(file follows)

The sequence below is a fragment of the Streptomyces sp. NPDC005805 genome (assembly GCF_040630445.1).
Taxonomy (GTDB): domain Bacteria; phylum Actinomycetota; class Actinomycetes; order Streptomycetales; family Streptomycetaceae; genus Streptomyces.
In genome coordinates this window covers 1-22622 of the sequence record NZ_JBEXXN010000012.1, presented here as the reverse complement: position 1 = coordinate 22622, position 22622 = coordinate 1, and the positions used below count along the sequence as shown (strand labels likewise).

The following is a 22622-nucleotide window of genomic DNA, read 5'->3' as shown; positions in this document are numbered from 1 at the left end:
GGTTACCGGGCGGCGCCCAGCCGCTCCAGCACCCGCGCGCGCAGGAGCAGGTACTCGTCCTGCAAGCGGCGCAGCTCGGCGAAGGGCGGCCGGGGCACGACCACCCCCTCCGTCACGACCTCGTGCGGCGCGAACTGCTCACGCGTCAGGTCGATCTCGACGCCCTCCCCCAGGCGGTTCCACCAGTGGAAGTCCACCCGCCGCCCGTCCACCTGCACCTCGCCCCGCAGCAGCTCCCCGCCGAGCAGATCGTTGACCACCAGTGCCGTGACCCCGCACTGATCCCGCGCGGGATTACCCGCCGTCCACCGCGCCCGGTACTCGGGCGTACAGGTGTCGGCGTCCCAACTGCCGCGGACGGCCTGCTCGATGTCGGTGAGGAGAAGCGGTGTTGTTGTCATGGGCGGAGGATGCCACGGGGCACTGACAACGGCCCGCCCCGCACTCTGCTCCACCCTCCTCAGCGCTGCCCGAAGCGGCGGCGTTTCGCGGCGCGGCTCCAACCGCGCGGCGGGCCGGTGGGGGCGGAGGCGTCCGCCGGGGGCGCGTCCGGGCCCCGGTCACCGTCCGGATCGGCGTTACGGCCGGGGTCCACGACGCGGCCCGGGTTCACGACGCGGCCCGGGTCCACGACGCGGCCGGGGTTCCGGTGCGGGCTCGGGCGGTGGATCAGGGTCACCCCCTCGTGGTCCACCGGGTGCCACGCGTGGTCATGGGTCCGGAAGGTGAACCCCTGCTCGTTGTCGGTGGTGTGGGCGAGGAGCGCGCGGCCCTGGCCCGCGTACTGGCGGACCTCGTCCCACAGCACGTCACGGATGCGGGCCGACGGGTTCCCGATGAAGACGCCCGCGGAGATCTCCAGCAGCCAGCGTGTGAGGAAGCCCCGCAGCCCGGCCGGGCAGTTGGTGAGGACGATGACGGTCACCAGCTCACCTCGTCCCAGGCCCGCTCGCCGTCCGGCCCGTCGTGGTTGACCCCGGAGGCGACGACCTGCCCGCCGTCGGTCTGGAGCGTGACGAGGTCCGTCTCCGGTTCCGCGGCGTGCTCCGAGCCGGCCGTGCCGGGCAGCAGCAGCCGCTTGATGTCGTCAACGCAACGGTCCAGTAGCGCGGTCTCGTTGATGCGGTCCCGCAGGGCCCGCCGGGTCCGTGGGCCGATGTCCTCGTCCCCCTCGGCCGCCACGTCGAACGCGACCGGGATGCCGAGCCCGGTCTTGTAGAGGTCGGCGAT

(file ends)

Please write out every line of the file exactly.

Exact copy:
The sequence below is a fragment of the Streptomyces sp. NPDC005805 genome (assembly GCF_040630445.1).
Taxonomy (GTDB): domain Bacteria; phylum Actinomycetota; class Actinomycetes; order Streptomycetales; family Streptomycetaceae; genus Streptomyces.
In genome coordinates this window covers 1-22622 of the sequence record NZ_JBEXXN010000012.1, presented here as the reverse complement: position 1 = coordinate 22622, position 22622 = coordinate 1, and the positions used below count along the sequence as shown (strand labels likewise).

The following is a 22622-nucleotide window of genomic DNA, read 5'->3' as shown; positions in this document are numbered from 1 at the left end:
GGTTACCGGGCGGCGCCCAGCCGCTCCAGCACCCGCGCGCGCAGGAGCAGGTACTCGTCCTGCAAGCGGCGCAGCTCGGCGAAGGGCGGCCGGGGCACGACCACCCCCTCCGTCACGACCTCGTGCGGCGCGAACTGCTCACGCGTCAGGTCGATCTCGACGCCCTCCCCCAGGCGGTTCCACCAGTGGAAGTCCACCCGCCGCCCGTCCACCTGCACCTCGCCCCGCAGCAGCTCCCCGCCGAGCAGATCGTTGACCACCAGTGCCGTGACCCCGCACTGATCCCGCGCGGGATTACCCGCCGTCCACCGCGCCCGGTACTCGGGCGTACAGGTGTCGGCGTCCCAACTGCCGCGGACGGCCTGCTCGATGTCGGTGAGGAGAAGCGGTGTTGTTGTCATGGGCGGAGGATGCCACGGGGCACTGACAACGGCCCGCCCCGCACTCTGCTCCACCCTCCTCAGCGCTGCCCGAAGCGGCGGCGTTTCGCGGCGCGGCTCCAACCGCGCGGCGGGCCGGTGGGGGCGGAGGCGTCCGCCGGGGGCGCGTCCGGGCCCCGGTCACCGTCCGGATCGGCGTTACGGCCGGGGTCCACGACGCGGCCCGGGTTCACGACGCGGCCCGGGTCCACGACGCGGCCGGGGTTCCGGTGCGGGCTCGGGCGGTGGATCAGGGTCACCCCCTCGTGGTCCACCGGGTGCCACGCGTGGTCATGGGTCCGGAAGGTGAACCCCTGCTCGTTGTCGGTGGTGTGGGCGAGGAGCGCGCGGCCCTGGCCCGCGTACTGGCGGACCTCGTCCCACAGCACGTCACGGATGCGGGCCGACGGGTTCCCGATGAAGACGCCCGCGGAGATCTCCAGCAGCCAGCGTGTGAGGAAGCCCCGCAGCCCGGCCGGGCAGTTGGTGAGGACGATGACGGTCACCAGCTCACCTCGTCCCAGGCCCGCTCGCCGTCCGGCCCGTCGTGGTTGACCCCGGAGGCGACGACCTGCCCGCCGTCGGTCTGGAGCGTGACGAGGTCCGTCTCCGGTTCCGCGGCGTGCTCCGAGCCGGCCGTGCCGGGCAGCAGCAGCCGCTTGATGTCGTCAACGCAACGGTCCAGTAGCGCGGTCTCGTTGATGCGGTCCCGCAGGGCCCGCCGGGTCCGTGGGCCGATGTCCTCGTCCCCCTCGGCCGCCACGTCGAACGCGACCGGGATGCCGAGCCCGGTCTTGTAGAGGTCGGCGAT